Association Between the Tips From Former Smokers Campaign and Smoking Cessation Among Adults, United States, 2012-2018

Rebecca Murphy-Hoefer, PhD, MPH1; Kevin C. Davis, MA2; Brian A. King, PhD, MPH1; Diane Beistle, BA1; Robert Rodes, MS, MBA1; Corinne Graffunder, DrPH, MPH

CDC’s Office on Smoking and Health released a tobacco-related research brief yesterday in the journal, Preventing Chronic Disease (PCD), titled “Association Between the Tips From Former Smokers® Campaign and Smoking Cessation Among Adults, United States, 2012-2018.”

CDC launched the Tips From Former Smokers® (Tips®) campaign in March 2012 – the first federally funded anti-smoking ad campaign. This campaign profiles real people who are living with serious long-term health effects caused by smoking and secondhand smoke exposure. CDC analyzed data from a nationally representative longitudinal survey of U.S. adults who smoked cigarettes during 2012-2018, in order to assess the impact of the campaign on quit attempts and sustained-quits.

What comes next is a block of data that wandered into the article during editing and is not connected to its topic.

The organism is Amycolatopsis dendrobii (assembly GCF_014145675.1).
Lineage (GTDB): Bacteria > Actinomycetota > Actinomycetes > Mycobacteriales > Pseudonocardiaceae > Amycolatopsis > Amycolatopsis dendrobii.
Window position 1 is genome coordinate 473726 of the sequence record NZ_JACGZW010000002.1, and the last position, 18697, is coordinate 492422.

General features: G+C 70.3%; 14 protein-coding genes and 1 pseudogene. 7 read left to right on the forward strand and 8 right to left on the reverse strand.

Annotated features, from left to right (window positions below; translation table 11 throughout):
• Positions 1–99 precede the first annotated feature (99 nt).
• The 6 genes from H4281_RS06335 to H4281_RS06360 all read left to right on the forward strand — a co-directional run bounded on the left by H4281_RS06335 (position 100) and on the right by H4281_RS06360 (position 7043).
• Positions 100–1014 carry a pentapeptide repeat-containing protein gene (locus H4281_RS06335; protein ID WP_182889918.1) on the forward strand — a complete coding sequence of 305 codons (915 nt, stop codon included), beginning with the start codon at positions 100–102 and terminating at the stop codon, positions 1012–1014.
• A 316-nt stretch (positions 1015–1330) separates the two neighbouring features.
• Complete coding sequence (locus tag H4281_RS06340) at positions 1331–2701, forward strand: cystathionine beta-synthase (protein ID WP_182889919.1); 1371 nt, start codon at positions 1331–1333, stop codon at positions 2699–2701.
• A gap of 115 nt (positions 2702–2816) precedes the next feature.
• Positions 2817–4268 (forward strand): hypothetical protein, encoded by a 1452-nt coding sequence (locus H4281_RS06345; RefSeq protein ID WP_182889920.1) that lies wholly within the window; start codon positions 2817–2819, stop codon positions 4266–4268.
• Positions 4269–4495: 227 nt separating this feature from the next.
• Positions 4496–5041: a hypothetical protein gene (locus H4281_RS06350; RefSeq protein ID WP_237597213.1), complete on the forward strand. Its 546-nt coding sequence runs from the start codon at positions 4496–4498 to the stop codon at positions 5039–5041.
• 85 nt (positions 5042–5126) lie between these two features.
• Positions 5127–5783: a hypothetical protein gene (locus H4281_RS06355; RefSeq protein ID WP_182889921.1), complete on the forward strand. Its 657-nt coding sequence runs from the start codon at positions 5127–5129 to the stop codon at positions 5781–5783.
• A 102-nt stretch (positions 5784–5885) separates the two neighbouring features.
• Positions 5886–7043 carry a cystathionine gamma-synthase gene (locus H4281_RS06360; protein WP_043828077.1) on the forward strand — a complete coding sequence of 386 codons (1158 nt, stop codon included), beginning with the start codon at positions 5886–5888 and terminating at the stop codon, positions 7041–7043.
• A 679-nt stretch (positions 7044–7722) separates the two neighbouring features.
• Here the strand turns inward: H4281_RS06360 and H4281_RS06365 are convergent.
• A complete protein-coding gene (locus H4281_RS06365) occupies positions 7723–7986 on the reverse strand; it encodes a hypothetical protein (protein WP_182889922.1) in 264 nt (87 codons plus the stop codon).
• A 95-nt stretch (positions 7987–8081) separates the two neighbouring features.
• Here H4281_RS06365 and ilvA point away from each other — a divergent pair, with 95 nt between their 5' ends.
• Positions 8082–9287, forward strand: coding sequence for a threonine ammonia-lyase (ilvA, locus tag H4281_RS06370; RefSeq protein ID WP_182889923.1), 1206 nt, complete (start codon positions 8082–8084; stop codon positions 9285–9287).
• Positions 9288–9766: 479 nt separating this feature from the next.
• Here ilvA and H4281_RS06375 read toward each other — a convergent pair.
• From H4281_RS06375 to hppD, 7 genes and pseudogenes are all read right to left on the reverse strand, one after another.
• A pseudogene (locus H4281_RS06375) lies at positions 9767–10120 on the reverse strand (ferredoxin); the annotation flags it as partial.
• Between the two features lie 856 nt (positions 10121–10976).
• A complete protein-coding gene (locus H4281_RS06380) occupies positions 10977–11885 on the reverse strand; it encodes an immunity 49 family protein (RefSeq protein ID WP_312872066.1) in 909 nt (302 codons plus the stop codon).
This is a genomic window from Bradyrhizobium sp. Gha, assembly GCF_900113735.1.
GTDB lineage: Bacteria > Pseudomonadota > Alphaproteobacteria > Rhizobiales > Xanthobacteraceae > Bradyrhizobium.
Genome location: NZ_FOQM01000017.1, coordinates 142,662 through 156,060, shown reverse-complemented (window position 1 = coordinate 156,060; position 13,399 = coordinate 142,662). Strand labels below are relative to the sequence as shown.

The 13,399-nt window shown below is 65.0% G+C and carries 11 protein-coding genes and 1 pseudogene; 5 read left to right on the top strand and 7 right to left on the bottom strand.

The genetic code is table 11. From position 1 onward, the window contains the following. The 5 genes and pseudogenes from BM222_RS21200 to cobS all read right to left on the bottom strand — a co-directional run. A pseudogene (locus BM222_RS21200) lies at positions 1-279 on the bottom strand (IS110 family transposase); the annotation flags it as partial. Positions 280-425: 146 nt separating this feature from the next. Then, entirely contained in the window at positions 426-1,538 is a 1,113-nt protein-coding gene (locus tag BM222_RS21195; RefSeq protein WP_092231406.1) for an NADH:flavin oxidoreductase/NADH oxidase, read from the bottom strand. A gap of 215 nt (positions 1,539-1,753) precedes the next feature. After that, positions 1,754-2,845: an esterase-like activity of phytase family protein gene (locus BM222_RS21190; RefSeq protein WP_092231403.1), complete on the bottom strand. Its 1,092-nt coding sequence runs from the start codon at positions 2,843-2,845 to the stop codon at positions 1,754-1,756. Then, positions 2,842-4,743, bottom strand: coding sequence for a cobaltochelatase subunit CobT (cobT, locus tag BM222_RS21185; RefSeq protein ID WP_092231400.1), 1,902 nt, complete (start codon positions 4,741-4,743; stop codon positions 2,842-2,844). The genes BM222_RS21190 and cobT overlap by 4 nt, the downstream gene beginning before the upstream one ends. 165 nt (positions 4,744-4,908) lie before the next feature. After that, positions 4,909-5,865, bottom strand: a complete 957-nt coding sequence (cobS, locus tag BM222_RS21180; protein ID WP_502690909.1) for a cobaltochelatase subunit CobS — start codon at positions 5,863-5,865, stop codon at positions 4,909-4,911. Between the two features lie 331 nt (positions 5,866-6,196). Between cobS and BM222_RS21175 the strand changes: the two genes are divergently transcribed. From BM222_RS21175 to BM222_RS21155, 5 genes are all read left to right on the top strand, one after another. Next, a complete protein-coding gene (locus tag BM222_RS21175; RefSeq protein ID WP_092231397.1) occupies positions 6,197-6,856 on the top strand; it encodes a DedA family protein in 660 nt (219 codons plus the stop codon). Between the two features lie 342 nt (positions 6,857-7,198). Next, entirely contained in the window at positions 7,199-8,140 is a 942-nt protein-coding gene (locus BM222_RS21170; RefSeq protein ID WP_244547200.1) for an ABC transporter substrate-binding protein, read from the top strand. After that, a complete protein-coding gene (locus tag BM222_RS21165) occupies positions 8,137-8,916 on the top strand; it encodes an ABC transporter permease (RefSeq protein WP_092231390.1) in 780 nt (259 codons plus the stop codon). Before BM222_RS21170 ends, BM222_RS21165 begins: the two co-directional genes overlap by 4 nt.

Among other findings, the article reveals that during 2012-2018, the Tips campaign was associated with an estimated 1 million sustained quits and 16.4 million quit attempts among U.S. adults.

The brief is available online at: https://www.cdc.gov/pcd/issues/2020/20_0052.htm.